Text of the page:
“It’s not just residents helping people, it’s helping people they might know,” he said. “They could be your friends or neighbors. The community in Miller Place and Sound Beach will unite around a common cause. When it’s one of our own that needs help, especially during the holiday season, we’re there.”

On Nov. 18, the big red bus delivered its boxes upon boxes of items to the church. The various foods were stacked into the church’s pantries and will be given out to families, many of whom the church takes care of year-round.

“It’s a blessing and I can’t thank them enough,” said Jane Guido, St. Louis de Montfort’s outreach coordinator. “The families are very appreciative because a lot of them wouldn’t’ be able to put that kind of spread on their table for a holiday. It’s just too costly. People are so generous — we get plenty of stuff that holds us through the year — without their help, our pantry would be bare.”

After all the boxes were brought inside, Debi Rasweiler announced that on top of the food, one resident who asked to be anonymous donated $1,400 worth of Visa gift cards.

“It was a single parent who had been needy for a long time,” Rasweiler said.

An emotional Guido hugged her.

“Thank you, thank you, thank you everybody,” Guido said.

Rocky Point resident Maryann Horton picks out fruit at the Stop & Shop on 25A in Rocky Point's grand opening Sept. 29. Photo by Kevin Redding

A new Stop & Shop on Route 25A in Rocky Point officially opened its doors to the public Sept. 29, offering its customers an expansive selection of organic and natural foods, fresh meats and locally-sourced produce, as well as the company’s only fresh herb garden and its largest deli department in the region.

The 58,000 square foot store replaces the former Super Foodtown and stands as the second Stop & Shop in the immediate area, with a location down 25A in Miller Place. It has created 20 new jobs for Suffolk County residents, while keeping 99 percent of Foodtown’s associates employed.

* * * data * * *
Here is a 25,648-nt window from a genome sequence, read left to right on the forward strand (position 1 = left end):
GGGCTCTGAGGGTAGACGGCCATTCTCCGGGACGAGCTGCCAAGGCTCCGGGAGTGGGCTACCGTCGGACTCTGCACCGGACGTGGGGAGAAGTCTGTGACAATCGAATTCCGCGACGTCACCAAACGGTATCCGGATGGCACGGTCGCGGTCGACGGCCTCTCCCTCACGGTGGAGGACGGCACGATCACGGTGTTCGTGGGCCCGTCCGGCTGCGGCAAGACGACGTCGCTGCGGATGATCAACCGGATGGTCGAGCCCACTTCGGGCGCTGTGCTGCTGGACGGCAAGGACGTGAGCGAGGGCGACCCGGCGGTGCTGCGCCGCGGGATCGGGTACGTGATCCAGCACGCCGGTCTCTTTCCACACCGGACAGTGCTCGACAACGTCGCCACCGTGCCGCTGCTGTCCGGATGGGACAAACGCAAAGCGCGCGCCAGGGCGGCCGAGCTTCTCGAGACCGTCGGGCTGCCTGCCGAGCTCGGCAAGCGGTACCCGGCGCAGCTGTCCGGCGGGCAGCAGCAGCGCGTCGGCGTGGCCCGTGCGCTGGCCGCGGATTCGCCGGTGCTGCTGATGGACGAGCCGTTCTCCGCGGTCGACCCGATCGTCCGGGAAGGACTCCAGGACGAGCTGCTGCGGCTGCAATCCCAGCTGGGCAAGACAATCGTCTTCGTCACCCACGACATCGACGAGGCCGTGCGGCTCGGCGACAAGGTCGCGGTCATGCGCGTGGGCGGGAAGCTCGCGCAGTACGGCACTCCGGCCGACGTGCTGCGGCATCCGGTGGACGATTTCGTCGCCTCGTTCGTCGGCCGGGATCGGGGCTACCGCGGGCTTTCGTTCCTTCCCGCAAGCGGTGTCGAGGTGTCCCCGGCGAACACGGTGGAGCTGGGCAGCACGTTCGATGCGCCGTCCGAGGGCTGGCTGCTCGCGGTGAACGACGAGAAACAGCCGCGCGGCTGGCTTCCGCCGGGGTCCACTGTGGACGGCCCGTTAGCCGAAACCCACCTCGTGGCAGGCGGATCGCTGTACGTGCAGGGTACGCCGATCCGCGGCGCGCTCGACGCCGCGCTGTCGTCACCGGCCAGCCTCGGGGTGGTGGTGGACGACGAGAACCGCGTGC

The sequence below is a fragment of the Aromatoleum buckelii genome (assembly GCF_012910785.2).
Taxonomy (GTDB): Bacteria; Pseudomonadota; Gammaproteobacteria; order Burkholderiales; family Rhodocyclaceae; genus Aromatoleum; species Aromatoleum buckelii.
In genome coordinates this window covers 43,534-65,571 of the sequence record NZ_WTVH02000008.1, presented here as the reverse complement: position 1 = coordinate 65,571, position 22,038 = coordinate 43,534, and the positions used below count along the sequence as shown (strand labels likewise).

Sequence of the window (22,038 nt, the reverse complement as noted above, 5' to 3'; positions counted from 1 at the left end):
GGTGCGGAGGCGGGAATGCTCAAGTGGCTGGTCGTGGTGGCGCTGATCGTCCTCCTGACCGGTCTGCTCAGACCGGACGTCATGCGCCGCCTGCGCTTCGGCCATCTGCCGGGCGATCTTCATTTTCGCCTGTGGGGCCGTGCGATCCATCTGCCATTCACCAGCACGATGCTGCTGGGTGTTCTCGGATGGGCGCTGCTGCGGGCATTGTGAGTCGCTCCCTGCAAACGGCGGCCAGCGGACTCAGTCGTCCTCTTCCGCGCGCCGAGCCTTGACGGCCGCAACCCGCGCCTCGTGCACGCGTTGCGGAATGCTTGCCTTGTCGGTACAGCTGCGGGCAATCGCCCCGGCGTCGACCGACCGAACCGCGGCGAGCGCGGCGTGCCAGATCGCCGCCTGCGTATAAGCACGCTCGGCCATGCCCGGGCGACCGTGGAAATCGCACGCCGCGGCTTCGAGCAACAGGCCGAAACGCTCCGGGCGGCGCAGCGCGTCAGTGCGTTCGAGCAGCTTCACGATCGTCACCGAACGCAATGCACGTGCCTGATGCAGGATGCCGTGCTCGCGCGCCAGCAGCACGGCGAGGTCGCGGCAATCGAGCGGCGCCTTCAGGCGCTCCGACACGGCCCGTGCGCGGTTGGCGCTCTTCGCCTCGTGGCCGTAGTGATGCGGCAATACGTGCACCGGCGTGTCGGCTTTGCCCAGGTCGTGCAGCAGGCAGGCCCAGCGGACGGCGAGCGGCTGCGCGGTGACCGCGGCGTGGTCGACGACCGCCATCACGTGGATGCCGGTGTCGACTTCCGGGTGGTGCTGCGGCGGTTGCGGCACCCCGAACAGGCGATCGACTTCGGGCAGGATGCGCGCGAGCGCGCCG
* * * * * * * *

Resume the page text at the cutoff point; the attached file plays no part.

The new Stop & Shop in Rocky Point is located at 277 Route 25A, which was previously Super Foodtown. Photo by Kevin Redding

“We’re trying to give the customers absolutely everything,” said Bob Harman, the director of deli and bakery. “We’ve gone above and beyond to try to make this the best offering for them, and we’re trying to make the old Foodtown customer happy as well as any Stop & Shop customer — just trying to blend the best of both worlds to make everyone happy.”

Kelly Scott, of Ridge, said she’s happy to have a new Stop & Shop close by.

“It was definitely needed here,” Scott said. “And it seems to have a lot more of a selection of everything. I’ll be coming back here all the time.”

Monica Stone, from Mount Sinai, called Stop & Shop her supermarket of choice and said she understands why a second location was put on 25A.

“I’ve always shopped at the Miller Place one, but it’s always crazy in there,” Stone said, referring to that location’s crowds and it being under-stocked as a result. “This one is well-stocked and everything’s new and it looks great. I’m glad they handed out aisle guides because items aren’t exactly in the same places as in Miller Place, but it’s very nice overall.”

“When you only have one store, you have one choice. I don’t like when there are two next to each other because then they’re the only game in town.”

—William Pellenz

Manager Paul Gallo pointed out the “bigger and better” aspects of the store, including the organic herb garden.

“We’re here for the community ,and this is one of our bigger facilities where the customer can really shop more freely,” Gallo said.

The store has an all-new layout with wider aisles and selection. The deli department offers customers the same Boar’s Head sandwiches and grab-and-go coldcut offerings, but also boasts a new slider program and slab bacon.

There is a variety of fresh sushi available in the prepared food department and even fresh-fried tortilla chips. The bakery section is not only stocked with store-made cakes, but local Long Island pies and shelves of gluten-free, sugar-free and peanut-free treats.

Customers will also experience all-natural seafood, like shrimp, scallop, smoked salmon and crawfish pulled straight the Great South Bay.